1. there are rats called wood rats which are squirrel sized perhaps also called pack rats. my cat actually brought in snakes…live…several times this yr…love the story..and your humor

  2. Just so long as they really are sweet little field mice.

    Some years ago I had a neighbour who lovingly tended a bird feeder which she kept hung in a tree near our fence. Every day, and sometimes twice a day, she would fill it with seed and fruit scraps from her kids, happy in the knowledge that she was nurturing the local bird-life. That was until the day we were sitting in her backyard, enjoying some spring sun, wine and a barbeque, and happened to look up to see a great big rat scuttling along the fence to the bird feeder, snatching his loot and slipping unpleasantly away. The next day the feeder was removed, the local authorities were called to lay baits, and the birds were left to their own devices. 😉

    1. I promise. The nubbins were no bigger than a sizable gnocchi.

      We had to ditch the bird feeder too. Not because of rats (do we have rats in the country?) but because of Devil Cat. I refuse to feed the bird population just to offer him a smorgasbord of avian delights. Do you know that son-of-a-gun was eying our four hummingbirds–and their feeder, the kind that sticks to the window, is 10 feet off the ground.

  3. Cannot. Breathe. Laughing. Too. Hard.

    Glad your Connecticut place is okay, other than foliage deaths.

    Congrats on getting the byline into my email message. I’ll always read your posts.

    1. Why thank you, Dianne, I’m blushing. When you visit again, I shall show you the mouse house. I’m hoping by them it will be a condo. I’m thinking of putting in a swimming pool (read: a Tupperware container with a wooden spoon for stairs).

  4. Too funny. That reminds me of my mom when I was a kid and she saw a baby mouse in the house. Her little 4’10”, maybe 90lbs. soaking wet body jumped straight up onto the top of the washing machine. Not two jumps, literally she jumped that high in one jump. Then she screamed non-stop until my Dad came in. He couldn’t get out of her what was wrong due to the screaming, but he figured it out with her pointing. Unfortunately I witnessed my Dad taking a broom and whacking the baby mouse. It died with the first blow. Then Dad said “Where’s there is one mouse there is more.” So while mom tried to compose herself he went to the store and got traps. It is from him that I learned mice would rather eat peanut butter than cheese and that is what he put on the traps. He got them all within less than a week due to his careful placement of the traps. He also found the small hole where they had found their way into the basement and upstairs from there. So he cemented it in and then sealed the cement with cement sealer a few weeks after he was sure the cement was sealed through. I can still remember laughing at mom as she was screaming at the baby mouse. Then remember my quick silence as I said “Dadddy No!” When he struck the broom blow. Mom wasn’t happy with me laughing at her. She went on and on about various diseases rodents can carry and that I wouldn’t have thought it funny if one of them bite my finger, ear, nose, toe as I slept. She went on and on about a friend getting a finger bite off by a rodent as a little child. I feel sorry for the little mice though and know they have to be more comfortable outside then inside a house with broom stalking humans. Loved your story and LOL about holding the man boobs. You’re a hoot.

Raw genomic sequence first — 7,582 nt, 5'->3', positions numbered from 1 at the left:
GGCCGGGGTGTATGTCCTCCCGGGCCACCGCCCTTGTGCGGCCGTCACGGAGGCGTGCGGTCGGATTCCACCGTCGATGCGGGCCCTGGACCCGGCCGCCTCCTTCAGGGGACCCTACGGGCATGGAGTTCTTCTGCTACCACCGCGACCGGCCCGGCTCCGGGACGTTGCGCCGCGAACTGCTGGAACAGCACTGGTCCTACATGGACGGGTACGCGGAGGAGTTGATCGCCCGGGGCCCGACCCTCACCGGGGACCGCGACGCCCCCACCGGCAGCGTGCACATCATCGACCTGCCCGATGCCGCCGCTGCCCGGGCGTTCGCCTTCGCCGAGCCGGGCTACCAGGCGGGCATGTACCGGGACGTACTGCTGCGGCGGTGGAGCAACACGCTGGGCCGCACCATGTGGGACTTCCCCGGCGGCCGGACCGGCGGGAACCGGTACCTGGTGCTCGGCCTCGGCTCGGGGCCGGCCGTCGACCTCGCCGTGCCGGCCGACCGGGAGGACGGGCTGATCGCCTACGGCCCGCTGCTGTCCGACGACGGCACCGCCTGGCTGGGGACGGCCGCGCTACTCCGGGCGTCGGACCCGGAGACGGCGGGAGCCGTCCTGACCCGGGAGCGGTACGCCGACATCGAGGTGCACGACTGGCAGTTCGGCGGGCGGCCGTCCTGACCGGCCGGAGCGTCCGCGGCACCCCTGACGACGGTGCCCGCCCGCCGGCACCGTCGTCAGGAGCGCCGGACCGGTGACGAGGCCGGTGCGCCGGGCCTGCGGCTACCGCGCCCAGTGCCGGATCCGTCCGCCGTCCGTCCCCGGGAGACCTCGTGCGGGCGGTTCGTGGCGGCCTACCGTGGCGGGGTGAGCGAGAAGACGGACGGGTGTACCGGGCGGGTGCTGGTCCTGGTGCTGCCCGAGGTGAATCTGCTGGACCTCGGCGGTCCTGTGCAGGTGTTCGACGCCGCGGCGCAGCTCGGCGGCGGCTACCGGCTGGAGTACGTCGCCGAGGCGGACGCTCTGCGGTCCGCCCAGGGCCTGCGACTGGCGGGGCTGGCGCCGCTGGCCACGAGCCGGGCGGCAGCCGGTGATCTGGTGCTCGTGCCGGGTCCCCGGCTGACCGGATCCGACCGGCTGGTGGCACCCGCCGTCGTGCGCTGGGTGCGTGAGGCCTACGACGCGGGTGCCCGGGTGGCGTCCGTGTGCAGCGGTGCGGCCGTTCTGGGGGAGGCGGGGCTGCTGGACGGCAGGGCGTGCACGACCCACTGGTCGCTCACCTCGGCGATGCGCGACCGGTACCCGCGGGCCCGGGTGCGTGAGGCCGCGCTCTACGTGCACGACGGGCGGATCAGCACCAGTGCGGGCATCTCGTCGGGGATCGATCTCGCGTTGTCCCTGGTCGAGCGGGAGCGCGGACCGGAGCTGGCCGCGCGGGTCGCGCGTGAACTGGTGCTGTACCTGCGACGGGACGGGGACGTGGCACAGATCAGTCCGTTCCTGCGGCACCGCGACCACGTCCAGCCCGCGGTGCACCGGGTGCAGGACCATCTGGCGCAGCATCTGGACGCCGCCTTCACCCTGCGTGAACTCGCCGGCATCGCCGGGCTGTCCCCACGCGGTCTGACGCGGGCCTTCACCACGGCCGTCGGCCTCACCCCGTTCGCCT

1. That’s hysterical. And it reminded me that not only is The One capable of jumping four octaves in a single note, he’s also able to stepping onto the counter in a single step. That was when mouse appeared in the country house we had in upstate New York. Such amazing feats of physical prowess in times like these!

  5. Oh, it’s just so sweet. I sat reading this with a smile on my face the entire time. Last night I caught one of the critters in a trap, and laid it out in the back yard to be recycled by a passing carnivore. Then, this afternoon, I see the neighbor’s orange colored outdoor cat prancing out of my yard with the little frozen rodent in it’s mouth. I wonder if he brought it inside my neighbor’s house to show them his trophy? I can only hope. I’ll listen for the castrato trill.

    1. Stu, Devil Cat is like a stealthy ninja when it comes to any four-legged creature that dares enter our property. And he has dropped many a one on our doorstep. The One really let loose a big castro trill when he came down the stairs one morning and found a dead squirrel in the foyer.